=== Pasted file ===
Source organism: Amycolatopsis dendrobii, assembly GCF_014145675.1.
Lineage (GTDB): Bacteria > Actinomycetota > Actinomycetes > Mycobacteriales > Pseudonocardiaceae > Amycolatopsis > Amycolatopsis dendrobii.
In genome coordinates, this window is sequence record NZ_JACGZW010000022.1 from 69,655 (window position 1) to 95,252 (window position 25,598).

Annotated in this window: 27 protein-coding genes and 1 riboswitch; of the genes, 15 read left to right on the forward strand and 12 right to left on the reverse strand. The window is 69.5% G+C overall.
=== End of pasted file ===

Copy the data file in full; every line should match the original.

Source organism: Amycolatopsis dendrobii, assembly GCF_014145675.1.
Lineage (GTDB): Bacteria > Actinomycetota > Actinomycetes > Mycobacteriales > Pseudonocardiaceae > Amycolatopsis > Amycolatopsis dendrobii.
In genome coordinates, this window is sequence record NZ_JACGZW010000022.1 from 69,655 (window position 1) to 95,252 (window position 25,598).

Annotated in this window: 27 protein-coding genes and 1 riboswitch; of the genes, 15 read left to right on the forward strand and 12 right to left on the reverse strand. The window is 69.5% G+C overall.